JSON serializes only array elements, but the format could be easily extended to also serialize enumerable properties, e.g. as:

[ 'foo', 'bar', name: 'todo list' ]

Sorting keys for canonical encoding

If object keys could be sorted, the compact JSON output would be canonical. This would often be useful.

Circular reference support

Something along the lines of:

Dojox/json/ref refers to objects using a marker object with a special key, $ref.

Better control over separators

E.g. Python JSON API allows caller to set separators in more detail than in the ECMAScript JSON API which only allows setting the "space" string.

RegExp JSON serialization

Currently RegExps serialize quite poorly:

duk> JSON.stringify(/foo/)
= {}

Automatic revival of special values when parsing JC

It would be nice to have an option for reviving special values parsed from JC data. With this, JC and JX formats would round trip equally well.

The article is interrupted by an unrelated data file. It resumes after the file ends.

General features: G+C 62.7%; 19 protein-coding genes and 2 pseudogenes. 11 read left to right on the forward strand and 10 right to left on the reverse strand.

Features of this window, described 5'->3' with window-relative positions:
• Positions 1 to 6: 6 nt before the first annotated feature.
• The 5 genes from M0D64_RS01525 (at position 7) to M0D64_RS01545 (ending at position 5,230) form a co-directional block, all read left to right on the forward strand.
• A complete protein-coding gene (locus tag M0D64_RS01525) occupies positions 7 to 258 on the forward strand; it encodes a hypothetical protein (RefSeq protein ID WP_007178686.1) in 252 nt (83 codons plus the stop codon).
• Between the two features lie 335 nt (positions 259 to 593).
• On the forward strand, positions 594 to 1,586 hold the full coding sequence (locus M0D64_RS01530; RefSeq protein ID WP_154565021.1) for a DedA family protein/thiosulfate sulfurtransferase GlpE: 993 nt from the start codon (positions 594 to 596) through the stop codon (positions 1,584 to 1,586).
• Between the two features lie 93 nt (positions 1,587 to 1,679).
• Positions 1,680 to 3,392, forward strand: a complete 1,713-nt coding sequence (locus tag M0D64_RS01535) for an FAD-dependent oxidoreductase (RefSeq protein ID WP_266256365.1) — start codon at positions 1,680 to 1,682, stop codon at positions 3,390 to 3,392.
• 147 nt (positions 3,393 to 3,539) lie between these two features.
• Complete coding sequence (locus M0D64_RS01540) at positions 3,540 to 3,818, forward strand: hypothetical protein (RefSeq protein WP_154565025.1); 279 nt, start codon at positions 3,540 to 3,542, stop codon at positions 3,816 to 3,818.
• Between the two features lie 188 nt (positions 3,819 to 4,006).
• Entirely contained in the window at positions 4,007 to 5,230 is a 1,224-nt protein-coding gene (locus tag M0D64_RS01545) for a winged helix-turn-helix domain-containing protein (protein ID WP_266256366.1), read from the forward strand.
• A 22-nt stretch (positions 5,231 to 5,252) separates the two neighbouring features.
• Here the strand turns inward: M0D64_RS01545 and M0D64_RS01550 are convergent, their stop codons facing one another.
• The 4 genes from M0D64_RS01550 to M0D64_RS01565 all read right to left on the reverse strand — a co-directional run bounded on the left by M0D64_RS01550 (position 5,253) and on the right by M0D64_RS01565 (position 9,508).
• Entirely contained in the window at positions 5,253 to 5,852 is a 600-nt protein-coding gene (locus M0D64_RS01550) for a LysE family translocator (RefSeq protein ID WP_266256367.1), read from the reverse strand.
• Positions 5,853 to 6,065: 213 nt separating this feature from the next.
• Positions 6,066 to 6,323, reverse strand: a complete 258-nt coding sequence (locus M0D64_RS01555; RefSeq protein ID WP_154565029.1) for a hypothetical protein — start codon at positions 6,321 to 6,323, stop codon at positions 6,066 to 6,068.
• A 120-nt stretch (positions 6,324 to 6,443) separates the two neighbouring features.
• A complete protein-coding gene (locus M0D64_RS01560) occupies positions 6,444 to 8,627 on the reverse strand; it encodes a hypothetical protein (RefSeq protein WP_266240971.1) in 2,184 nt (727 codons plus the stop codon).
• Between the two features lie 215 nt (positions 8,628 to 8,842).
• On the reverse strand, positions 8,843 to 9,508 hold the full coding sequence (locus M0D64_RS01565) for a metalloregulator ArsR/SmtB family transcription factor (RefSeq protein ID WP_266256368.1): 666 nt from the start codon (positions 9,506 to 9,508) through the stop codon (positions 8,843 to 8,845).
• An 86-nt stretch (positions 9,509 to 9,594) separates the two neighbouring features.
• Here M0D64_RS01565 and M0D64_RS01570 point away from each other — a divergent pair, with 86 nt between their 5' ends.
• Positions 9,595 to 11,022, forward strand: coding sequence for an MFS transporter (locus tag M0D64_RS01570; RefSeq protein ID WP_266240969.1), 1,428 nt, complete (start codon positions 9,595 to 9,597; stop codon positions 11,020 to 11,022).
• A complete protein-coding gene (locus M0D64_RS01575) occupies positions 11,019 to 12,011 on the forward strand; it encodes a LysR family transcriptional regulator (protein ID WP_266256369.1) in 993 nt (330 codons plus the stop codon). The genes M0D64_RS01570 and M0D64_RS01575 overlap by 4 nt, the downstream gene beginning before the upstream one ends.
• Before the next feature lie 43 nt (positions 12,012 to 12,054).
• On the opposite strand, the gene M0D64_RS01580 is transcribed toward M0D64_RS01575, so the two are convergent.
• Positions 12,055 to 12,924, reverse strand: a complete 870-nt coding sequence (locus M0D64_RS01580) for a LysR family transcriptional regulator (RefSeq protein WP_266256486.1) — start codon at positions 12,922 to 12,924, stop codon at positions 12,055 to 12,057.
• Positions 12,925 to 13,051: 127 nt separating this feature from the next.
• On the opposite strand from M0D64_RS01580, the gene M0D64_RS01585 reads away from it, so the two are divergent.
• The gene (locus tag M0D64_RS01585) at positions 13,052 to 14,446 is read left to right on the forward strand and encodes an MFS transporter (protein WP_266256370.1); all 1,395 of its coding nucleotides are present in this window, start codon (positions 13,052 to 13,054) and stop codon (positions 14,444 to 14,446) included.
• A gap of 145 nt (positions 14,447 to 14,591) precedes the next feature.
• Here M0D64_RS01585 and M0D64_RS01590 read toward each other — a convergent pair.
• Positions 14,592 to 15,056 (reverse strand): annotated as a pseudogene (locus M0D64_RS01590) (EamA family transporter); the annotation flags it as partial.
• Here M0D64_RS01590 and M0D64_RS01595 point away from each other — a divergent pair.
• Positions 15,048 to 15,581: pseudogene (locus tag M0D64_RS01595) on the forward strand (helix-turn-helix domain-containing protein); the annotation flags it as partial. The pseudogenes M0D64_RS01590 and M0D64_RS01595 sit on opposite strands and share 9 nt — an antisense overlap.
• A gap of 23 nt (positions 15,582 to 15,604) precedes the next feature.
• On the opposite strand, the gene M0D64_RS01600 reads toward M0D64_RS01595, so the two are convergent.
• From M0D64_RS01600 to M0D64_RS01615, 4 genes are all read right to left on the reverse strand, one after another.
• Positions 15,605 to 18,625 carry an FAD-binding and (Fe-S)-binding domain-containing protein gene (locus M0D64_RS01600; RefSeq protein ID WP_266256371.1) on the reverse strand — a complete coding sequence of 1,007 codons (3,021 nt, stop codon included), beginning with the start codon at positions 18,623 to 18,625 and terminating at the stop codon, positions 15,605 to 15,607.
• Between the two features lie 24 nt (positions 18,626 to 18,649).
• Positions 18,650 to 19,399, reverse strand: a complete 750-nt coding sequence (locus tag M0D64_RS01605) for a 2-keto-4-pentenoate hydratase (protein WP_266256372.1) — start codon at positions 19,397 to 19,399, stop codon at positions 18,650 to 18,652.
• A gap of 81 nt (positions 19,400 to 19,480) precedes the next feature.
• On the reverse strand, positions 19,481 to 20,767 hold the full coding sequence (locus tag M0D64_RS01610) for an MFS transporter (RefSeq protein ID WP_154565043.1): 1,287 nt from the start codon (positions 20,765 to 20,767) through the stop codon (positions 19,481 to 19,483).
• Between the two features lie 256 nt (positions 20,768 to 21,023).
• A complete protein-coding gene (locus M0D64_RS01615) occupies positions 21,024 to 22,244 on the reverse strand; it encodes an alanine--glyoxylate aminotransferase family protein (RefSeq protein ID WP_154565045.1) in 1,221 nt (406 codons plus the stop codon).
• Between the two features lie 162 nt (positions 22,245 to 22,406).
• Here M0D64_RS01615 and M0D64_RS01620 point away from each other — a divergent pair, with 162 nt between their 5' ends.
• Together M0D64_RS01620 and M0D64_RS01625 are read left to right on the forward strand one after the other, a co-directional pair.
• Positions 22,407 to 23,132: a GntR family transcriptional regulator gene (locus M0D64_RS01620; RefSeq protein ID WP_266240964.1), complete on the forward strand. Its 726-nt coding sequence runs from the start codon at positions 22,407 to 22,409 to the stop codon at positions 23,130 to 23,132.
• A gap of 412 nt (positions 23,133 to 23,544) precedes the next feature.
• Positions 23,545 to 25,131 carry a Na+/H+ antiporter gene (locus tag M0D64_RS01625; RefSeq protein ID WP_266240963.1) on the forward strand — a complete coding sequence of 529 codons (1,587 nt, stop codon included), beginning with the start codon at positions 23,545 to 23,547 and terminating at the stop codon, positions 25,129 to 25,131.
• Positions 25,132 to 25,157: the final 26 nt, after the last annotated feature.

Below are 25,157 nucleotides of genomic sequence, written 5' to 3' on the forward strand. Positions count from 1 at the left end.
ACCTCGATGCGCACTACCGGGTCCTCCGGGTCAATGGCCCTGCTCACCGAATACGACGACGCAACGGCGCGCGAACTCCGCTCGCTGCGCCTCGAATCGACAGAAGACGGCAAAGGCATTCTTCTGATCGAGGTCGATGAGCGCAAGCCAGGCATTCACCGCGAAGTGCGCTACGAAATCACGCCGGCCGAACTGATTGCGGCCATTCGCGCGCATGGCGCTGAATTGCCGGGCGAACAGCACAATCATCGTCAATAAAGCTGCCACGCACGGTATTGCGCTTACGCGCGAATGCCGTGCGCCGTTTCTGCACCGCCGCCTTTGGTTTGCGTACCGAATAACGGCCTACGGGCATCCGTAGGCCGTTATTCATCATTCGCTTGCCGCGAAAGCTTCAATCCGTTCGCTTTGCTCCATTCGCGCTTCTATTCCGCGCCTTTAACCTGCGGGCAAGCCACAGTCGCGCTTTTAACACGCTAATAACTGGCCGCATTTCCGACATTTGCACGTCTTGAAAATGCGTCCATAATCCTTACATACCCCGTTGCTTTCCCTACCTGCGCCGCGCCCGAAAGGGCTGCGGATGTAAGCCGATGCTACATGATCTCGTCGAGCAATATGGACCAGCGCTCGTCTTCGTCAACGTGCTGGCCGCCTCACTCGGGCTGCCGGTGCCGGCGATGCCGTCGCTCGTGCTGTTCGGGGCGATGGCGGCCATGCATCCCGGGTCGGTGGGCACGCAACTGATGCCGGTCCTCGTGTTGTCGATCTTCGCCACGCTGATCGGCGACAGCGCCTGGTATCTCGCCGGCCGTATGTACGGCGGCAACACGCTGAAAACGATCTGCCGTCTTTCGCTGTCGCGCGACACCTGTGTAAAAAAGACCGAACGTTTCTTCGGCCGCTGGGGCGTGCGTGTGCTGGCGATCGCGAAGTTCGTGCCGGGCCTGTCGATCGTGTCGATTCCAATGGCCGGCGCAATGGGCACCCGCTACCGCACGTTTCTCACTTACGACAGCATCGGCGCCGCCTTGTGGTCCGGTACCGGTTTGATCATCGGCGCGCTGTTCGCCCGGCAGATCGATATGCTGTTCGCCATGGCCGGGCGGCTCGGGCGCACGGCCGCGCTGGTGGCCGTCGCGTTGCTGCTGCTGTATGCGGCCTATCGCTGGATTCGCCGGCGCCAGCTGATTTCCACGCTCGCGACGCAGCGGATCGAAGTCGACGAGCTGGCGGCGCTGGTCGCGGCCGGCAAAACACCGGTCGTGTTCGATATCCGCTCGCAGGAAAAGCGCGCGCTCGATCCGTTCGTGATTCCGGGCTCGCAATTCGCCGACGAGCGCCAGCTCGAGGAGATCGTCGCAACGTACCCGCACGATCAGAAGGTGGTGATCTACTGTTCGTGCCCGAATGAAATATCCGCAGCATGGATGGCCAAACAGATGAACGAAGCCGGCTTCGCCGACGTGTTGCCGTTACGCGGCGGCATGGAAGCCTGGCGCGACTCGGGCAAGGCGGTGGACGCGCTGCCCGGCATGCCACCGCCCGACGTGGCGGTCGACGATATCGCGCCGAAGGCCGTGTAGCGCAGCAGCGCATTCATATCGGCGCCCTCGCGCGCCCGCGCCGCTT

Expose encode/decode primitives in a more low level manner

Allow more direct access to encoding/decoding flags and provide more extensibility with an argument convention better than the one used in ECMAScript JSON API.

For instance, arguments could be given in a table:

Duktape.jsonDec(myValue, {
  allowHex: true

However, passing flags and arguments in objects has a large footprint.

Alternative to "undefined"

Because "undefined" is not an actual keyword, it may be bound to an arbitrary value and is thus unsafe to eval. An alternative to "undefined" is "void 0" which always evaluates to undefined, but is a bit cryptic.